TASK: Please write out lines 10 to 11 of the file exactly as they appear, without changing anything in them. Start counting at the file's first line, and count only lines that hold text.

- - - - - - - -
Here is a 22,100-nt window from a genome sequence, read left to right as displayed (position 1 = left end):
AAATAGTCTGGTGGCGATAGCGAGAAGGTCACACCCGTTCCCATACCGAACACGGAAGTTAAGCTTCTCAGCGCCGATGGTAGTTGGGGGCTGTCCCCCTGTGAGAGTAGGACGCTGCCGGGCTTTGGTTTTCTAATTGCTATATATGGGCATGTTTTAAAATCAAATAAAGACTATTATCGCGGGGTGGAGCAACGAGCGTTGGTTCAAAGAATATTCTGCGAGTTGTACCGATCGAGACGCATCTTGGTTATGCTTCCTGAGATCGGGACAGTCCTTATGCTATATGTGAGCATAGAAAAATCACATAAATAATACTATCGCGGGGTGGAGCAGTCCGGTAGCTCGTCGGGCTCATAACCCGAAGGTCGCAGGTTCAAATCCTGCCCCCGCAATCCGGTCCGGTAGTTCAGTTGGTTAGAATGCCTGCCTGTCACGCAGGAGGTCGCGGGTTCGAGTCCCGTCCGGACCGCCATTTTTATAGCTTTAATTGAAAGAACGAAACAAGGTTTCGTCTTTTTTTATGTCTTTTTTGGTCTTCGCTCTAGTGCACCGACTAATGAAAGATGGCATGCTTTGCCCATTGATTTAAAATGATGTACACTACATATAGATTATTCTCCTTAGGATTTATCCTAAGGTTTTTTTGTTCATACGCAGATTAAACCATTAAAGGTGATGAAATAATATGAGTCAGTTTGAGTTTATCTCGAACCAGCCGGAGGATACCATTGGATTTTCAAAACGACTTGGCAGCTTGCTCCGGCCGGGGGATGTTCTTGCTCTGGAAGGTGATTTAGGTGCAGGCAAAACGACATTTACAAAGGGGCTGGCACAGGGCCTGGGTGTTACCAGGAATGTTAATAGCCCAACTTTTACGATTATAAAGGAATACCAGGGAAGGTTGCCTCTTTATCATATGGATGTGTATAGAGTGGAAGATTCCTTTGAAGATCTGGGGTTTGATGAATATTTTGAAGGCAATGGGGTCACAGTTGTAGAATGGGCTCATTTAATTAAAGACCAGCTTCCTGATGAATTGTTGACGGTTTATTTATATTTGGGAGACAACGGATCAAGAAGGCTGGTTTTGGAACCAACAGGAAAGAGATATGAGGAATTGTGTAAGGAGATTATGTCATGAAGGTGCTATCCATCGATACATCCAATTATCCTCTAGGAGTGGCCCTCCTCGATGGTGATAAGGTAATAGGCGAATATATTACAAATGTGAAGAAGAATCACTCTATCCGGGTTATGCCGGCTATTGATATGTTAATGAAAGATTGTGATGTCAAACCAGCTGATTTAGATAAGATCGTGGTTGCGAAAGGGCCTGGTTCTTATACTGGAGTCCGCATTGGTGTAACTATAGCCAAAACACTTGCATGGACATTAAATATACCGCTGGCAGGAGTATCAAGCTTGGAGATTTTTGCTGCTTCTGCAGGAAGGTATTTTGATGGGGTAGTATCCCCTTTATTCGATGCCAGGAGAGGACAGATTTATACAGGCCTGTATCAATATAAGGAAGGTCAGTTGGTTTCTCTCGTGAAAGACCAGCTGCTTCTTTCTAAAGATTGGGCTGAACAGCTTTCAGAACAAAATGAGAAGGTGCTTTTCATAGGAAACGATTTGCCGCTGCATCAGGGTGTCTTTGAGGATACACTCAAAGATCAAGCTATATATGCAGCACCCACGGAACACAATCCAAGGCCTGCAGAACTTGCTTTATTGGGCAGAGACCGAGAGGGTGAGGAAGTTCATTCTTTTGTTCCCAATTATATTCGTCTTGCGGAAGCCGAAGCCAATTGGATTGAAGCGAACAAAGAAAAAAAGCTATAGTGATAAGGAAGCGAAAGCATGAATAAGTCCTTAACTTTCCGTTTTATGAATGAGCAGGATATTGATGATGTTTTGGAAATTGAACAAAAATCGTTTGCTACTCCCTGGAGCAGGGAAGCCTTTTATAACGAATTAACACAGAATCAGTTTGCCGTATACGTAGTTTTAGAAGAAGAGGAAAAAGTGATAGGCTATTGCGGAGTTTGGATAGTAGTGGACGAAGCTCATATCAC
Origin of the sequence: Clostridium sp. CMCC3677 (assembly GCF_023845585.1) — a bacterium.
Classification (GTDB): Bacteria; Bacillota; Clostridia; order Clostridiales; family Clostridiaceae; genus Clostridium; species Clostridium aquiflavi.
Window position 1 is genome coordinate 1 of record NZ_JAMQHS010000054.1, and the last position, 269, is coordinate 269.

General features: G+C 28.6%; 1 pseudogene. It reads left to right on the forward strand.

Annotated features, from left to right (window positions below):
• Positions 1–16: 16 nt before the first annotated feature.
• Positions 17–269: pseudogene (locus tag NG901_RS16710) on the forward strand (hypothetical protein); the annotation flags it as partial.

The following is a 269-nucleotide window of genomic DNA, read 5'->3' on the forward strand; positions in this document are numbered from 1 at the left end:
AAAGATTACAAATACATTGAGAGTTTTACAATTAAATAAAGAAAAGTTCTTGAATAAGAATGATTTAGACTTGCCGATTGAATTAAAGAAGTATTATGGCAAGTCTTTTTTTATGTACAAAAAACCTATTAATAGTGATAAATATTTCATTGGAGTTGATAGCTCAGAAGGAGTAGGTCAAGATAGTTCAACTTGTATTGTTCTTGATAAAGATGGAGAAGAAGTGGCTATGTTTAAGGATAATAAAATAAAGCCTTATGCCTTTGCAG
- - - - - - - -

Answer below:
The following is a 269-nucleotide window of genomic DNA, read 5'->3' on the forward strand; positions in this document are numbered from 1 at the left end:
AAAGATTACAAATACATTGAGAGTTTTACAATTAAATAAAGAAAAGTTCTTGAATAAGAATGATTTAGACTTGCCGATTGAATTAAAGAAGTATTATGGCAAGTCTTTTTTTATGTACAAAAAACCTATTAATAGTGATAAATATTTCATTGGAGTTGATAGCTCAGAAGGAGTAGGTCAAGATAGTTCAACTTGTATTGTTCTTGATAAAGATGGAGAAGAAGTGGCTATGTTTAAGGATAATAAAATAAAGCCTTATGCCTTTGCAG